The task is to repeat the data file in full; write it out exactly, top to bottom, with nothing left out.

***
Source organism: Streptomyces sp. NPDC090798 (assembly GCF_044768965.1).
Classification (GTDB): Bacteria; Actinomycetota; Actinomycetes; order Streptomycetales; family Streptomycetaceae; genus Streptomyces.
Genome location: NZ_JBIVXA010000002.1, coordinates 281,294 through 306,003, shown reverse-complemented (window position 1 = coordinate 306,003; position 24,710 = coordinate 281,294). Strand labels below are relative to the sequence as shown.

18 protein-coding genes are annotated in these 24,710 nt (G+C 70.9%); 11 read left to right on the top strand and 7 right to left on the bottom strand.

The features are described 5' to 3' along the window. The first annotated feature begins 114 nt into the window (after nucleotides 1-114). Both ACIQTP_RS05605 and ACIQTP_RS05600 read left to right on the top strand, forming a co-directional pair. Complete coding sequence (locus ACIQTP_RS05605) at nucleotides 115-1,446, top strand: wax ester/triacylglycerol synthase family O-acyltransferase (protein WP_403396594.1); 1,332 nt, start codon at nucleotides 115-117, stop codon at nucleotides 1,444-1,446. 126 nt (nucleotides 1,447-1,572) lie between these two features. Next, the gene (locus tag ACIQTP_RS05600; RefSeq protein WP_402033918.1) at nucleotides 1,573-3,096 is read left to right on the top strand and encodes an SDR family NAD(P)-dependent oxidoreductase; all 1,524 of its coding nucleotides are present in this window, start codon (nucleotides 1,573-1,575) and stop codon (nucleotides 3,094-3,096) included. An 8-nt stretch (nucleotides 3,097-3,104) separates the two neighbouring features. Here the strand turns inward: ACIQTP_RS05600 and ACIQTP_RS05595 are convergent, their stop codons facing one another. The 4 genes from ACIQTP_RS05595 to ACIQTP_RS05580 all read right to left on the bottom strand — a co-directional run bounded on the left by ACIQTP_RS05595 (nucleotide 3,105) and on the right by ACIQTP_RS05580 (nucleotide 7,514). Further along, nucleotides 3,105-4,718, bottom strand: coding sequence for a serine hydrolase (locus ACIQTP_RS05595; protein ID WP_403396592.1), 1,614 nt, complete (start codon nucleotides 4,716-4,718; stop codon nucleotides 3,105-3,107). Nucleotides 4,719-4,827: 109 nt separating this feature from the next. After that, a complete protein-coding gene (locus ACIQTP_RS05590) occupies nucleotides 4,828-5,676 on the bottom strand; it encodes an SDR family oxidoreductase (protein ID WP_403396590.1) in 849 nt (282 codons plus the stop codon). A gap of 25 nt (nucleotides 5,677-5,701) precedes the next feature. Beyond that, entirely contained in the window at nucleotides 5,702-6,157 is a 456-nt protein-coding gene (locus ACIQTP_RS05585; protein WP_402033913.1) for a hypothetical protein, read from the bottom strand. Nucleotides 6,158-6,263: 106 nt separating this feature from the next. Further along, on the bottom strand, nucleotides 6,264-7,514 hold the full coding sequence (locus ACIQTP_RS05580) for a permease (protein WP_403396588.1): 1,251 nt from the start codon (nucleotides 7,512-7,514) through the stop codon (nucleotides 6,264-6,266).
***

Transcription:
Source organism: Streptomyces sp. NPDC090798 (assembly GCF_044768965.1).
Classification (GTDB): Bacteria; Actinomycetota; Actinomycetes; order Streptomycetales; family Streptomycetaceae; genus Streptomyces.
Genome location: NZ_JBIVXA010000002.1, coordinates 281,294 through 306,003, shown reverse-complemented (window position 1 = coordinate 306,003; position 24,710 = coordinate 281,294). Strand labels below are relative to the sequence as shown.

18 protein-coding genes are annotated in these 24,710 nt (G+C 70.9%); 11 read left to right on the top strand and 7 right to left on the bottom strand.

The features are described 5' to 3' along the window. The first annotated feature begins 114 nt into the window (after nucleotides 1-114). Both ACIQTP_RS05605 and ACIQTP_RS05600 read left to right on the top strand, forming a co-directional pair. Complete coding sequence (locus ACIQTP_RS05605) at nucleotides 115-1,446, top strand: wax ester/triacylglycerol synthase family O-acyltransferase (protein WP_403396594.1); 1,332 nt, start codon at nucleotides 115-117, stop codon at nucleotides 1,444-1,446. 126 nt (nucleotides 1,447-1,572) lie between these two features. Next, the gene (locus tag ACIQTP_RS05600; RefSeq protein WP_402033918.1) at nucleotides 1,573-3,096 is read left to right on the top strand and encodes an SDR family NAD(P)-dependent oxidoreductase; all 1,524 of its coding nucleotides are present in this window, start codon (nucleotides 1,573-1,575) and stop codon (nucleotides 3,094-3,096) included. An 8-nt stretch (nucleotides 3,097-3,104) separates the two neighbouring features. Here the strand turns inward: ACIQTP_RS05600 and ACIQTP_RS05595 are convergent, their stop codons facing one another. The 4 genes from ACIQTP_RS05595 to ACIQTP_RS05580 all read right to left on the bottom strand — a co-directional run bounded on the left by ACIQTP_RS05595 (nucleotide 3,105) and on the right by ACIQTP_RS05580 (nucleotide 7,514). Further along, nucleotides 3,105-4,718, bottom strand: coding sequence for a serine hydrolase (locus ACIQTP_RS05595; protein ID WP_403396592.1), 1,614 nt, complete (start codon nucleotides 4,716-4,718; stop codon nucleotides 3,105-3,107). Nucleotides 4,719-4,827: 109 nt separating this feature from the next. After that, a complete protein-coding gene (locus ACIQTP_RS05590) occupies nucleotides 4,828-5,676 on the bottom strand; it encodes an SDR family oxidoreductase (protein ID WP_403396590.1) in 849 nt (282 codons plus the stop codon). A gap of 25 nt (nucleotides 5,677-5,701) precedes the next feature. Beyond that, entirely contained in the window at nucleotides 5,702-6,157 is a 456-nt protein-coding gene (locus ACIQTP_RS05585; protein WP_402033913.1) for a hypothetical protein, read from the bottom strand. Nucleotides 6,158-6,263: 106 nt separating this feature from the next. Further along, on the bottom strand, nucleotides 6,264-7,514 hold the full coding sequence (locus ACIQTP_RS05580) for a permease (protein WP_403396588.1): 1,251 nt from the start codon (nucleotides 7,512-7,514) through the stop codon (nucleotides 6,264-6,266).